Tuesday, 13 November 2007

Forgiveness, Part II

And now for Part II on Forgiveness.

What really started me thinking more deeply once again about forgiveness were three news items: one on the TV and two in the Toronto Star newspaper. I quickly gave some indications last night of how I have approached my own struggles with forgiveness: by acting loving towards my enemies whether I feel that way or not -- especially by praying for them each day; making my struggle to forgive an regular issue in the Sacrament of Reconciliation and reminding myself frequently that my faith teaches that I will be forgiven to the same degree that I forgive others. But that is just my way and there are all sorts of other ways out there that are enabling people to forgive and learn to love no matter how terribly they have suffered.

The first news item that really started me re-thinking this whole subject was about elephants! Perhaps some of you saw the recent 60 Minutes segment about the elephants gathering in northern Africa. They are very social animals and often get together in family groups. The reporter was being flown over an area where an unusually large number of elephants were gathering when they spotted men on horseback with guns. The guide knew right away what was going to happen so they put the plane down as soon as they could and got a land vehicle and drove overland to the location only to find rotting elephant carcasses as far as the eye could see -- only the ivory tusks had been taken.

As an adult, I have come to have a great appreciation of all the creatures we share this planet with and when I see human beings casually slaughtering these magnificent beasts in order to make black market trinkets for tourists, I truly feel hate rise up in my heart. I don't know these men and will never meet them, but there is a part of me that could gladly kill them -- instead, I begin the difficult process of praying for them -- not praying to change them, but simply asking God to bless them and when I think of them, praying to change my thoughts from anger to thoughts of compassion. I will tell you the truth -- it ain't easy and lots of times I don't succeed at all!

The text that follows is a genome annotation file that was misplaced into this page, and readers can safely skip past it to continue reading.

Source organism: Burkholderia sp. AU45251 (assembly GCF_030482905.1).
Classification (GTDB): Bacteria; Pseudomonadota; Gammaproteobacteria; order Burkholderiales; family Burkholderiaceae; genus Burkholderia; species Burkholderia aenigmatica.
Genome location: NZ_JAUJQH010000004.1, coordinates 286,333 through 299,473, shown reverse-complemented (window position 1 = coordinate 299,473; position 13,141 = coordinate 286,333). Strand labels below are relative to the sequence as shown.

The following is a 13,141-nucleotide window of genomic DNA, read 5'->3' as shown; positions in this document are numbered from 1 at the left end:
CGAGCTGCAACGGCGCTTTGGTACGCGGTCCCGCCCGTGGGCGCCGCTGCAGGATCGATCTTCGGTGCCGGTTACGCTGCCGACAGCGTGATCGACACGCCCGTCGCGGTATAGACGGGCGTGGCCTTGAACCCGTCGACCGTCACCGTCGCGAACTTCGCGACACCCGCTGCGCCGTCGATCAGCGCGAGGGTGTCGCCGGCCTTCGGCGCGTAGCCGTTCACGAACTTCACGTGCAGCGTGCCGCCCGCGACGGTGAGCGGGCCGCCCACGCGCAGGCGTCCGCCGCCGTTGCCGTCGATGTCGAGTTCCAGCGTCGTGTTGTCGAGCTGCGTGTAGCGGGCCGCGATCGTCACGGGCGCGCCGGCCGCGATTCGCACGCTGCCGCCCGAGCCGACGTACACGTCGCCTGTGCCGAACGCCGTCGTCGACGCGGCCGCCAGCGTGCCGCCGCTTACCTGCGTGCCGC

The next item that stirred all this up for me was a photo in the Star newspaper. It is a photo that I am not really sure should ever have been taken -- it is just so intimate and personal. However, it was taken and it was published and I saw it and I thought to myself "how will she ever live with that terrible grief?"

Her 3-year-old daughter was playing where one would assume she would be safe: the yard of her baby sitter's house, when a car with two teenagers in it went out of control and ended up on the lawn, killing the little girl. You know how I love to look at hands -- well, look at hers -- she is feeling such anguish and yet her hands hold the bird in such a way that it is not frightened. Will she ever be able to forgive? I am mute before her for I have never suffered such a tragedy.

Then the inquiry started regarding the work of the pathologist, Dr. Smith. The paper shows some of the people whose lives were forever changed by Dr. Smith's findings -- findings which have now proven incorrect. Think of being charged with murdering your own child or the child of a family member. Not only is your precious child gone, but you find yourself accused of cruelly murdering it. Where do you even start to rebuild your life after something like this?